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Philly medical marijuana dispensary Curaleaf sued for allegedly breaking the city’s Fair Workweek law

The Massachusetts-based company denies that it violated a city mandate to provide fair and predictable schedules to workers at its two Philadelphia stores.

In a file photo, customers enter a Curaleaf dispensary in Bellmawr, N.J. A former employee of a South Philadelphia Curaleaf filed a  lawsuit against the company, accusing it of violating the city's Fair Workweek Law.
In a file photo, customers enter a Curaleaf dispensary in Bellmawr, N.J. A former employee of a South Philadelphia Curaleaf filed a lawsuit against the company, accusing it of violating the city's Fair Workweek Law.Read moreMatt Slocum / AP

A former employee at a South Philadelphia Curaleaf store has filed a lawsuit alleging that the cannabis retailer violated a city law that requires employers to provide predictable and regular scheduling for workers.

The lawsuit, which the plaintiff hopes will become a class-action case, marks the latest push to keep large retail, restaurant, and hotel groups in compliance with the city’s Fair Workweek Law, which went into effect more than two years ago. The law requires most large chain companies to give workers their schedules 14 days in advance and compensate employees with “predictability pay” for last-minute shift changes.

The Massachusetts-based cannabis company Curaleaf — which now bills itself as “the world’s largest cannabis company” in terms of revenue — operates two dispensaries in Philadelphia and at least 18 stores statewide, as well as several locations in New Jersey.

In a complaint filed Tuesday in the Philadelphia Court of Common Pleas, former employee Frankie Kelley alleged that, as a sales associate at Curaleaf’s Passyunk Avenue dispensary between July 2020 and April 2022, managers routinely rearranged their schedule and failed to compensate workers for abrupt changes.

“There were obvious signs of things that are not abnormal practices in my experience in the retail world,” Kelley said in an interview. “But your schedule is not being respected. You’re not being heard as an employee.”

In an e-mailed statement, Curaleaf vowed to fight the claims in court.

“Curaleaf is committed to providing a fair workplace environment for all its team members in Pennsylvania and across the country, and strongly denies the allegations in this complaint,” the company wrote. “We believe that our policies are compliant with the Philadelphia Fair Workweek ordinance and that team members were given the requisite notices.”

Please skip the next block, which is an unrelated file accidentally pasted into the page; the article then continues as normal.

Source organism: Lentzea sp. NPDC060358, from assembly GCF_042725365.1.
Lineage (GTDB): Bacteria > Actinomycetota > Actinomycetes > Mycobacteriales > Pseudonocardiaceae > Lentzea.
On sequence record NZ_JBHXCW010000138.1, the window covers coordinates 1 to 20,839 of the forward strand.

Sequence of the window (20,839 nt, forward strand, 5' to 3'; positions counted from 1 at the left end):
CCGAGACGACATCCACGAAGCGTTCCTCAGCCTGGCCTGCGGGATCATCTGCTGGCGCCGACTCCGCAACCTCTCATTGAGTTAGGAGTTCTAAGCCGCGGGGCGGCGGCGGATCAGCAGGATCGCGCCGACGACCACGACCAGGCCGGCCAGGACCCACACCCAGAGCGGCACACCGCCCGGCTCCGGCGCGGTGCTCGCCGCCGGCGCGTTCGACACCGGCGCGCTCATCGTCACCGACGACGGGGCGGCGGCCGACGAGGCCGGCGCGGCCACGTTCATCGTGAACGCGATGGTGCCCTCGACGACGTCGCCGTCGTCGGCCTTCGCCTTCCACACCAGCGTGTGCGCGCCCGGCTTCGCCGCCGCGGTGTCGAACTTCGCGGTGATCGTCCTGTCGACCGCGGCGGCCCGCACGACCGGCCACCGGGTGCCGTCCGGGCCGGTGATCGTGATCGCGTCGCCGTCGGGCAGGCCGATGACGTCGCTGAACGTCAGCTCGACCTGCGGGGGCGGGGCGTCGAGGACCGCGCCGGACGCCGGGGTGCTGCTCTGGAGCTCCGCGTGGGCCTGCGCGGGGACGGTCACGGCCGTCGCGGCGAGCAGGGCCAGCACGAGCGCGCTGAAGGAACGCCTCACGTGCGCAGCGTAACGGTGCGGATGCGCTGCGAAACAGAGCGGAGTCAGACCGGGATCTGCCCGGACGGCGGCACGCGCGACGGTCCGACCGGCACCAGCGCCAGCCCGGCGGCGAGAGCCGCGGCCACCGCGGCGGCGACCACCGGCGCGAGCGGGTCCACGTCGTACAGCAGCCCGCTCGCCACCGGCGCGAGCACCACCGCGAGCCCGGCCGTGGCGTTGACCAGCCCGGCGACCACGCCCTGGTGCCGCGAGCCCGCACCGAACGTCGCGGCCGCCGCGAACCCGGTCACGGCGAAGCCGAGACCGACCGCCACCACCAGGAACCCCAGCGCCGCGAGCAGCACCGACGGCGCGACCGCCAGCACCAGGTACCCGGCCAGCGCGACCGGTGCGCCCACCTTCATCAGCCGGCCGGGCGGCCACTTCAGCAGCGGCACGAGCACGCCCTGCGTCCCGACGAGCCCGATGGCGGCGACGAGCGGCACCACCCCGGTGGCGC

Kelley, 32, said they were excited to segue into the cannabis industry after years in retail and hospitality. The sales job at Curaleaf allowed them to help meet real medical needs for customers. But erratic scheduling soon became a problem.

» READ MORE: Retail and fast-food workers: These are your rights under Philadelphia’s Fair Workweek law

Kelley worked as a supervisor at a Starbucks in 2020, where they were trained about Fair Workweek compliance as the law went into effect. But when they approached Curaleaf managers with instances in which the company was allegedly sidestepping the new law, they said, the complaints went ignored.

“Once you express issues to management and they’re not being handled or looked into, it’s really disheartening and dehumanizing,” they said.

The city’s Office of Worker Protection has received 77 complaints about violations since the law went into effect, said office spokesperson Obafemi Matti, noting that violations can result in “payment of presumed damages to all affected employees and other penalties such as reinstatement and restitution of lost wages.”

Workers covered by the law have two options to fight back: File a complaint with the city’s labor office, or take it to court.

To date, the office has handed down penalties to a handful of large employers for breaking the law — including Target, Rite Aid, and Del Frisco’s Double Eagle Steakhouse, which agreed in August to pay $24,500 to workers over unlawful scheduling claims. (In that case, the Houston-based steakhouse chain maintained that it didn’t break the law, but nonetheless agreed to pay the largest fine in Fair Workweek’s short history.)

Far fewer cases have been taken up in court.

Ryan Hancock, an employment lawyer with Willig, Williams & Davidson who is representing Kelley, said he believes this to be the second case taken to Philadelphia court, following a lawsuit filed by two Walmart employees in July.

Under the law, every company in Philadelphia with at least 250 employees and more than 30 locations worldwide — think big-box stores and corporate chains — is required to post information outlining the new labor protections created by Fair Workweek.

But Hancock said most workers are still unaware that the law exists.

“That is why it is important that these cases are brought in a public forum,” he said. “Hopefully, this lawsuit will help raise awareness around the [law] and will further encourage employers to follow the law.”

If the class-action case is successful, Curaleaf could be forced to pay damages to about 100 employees who worked at the company’s two Philadelphia stores over the two-year period identified in the lawsuit, Hancock added.

The plaintiff has requested a jury trial.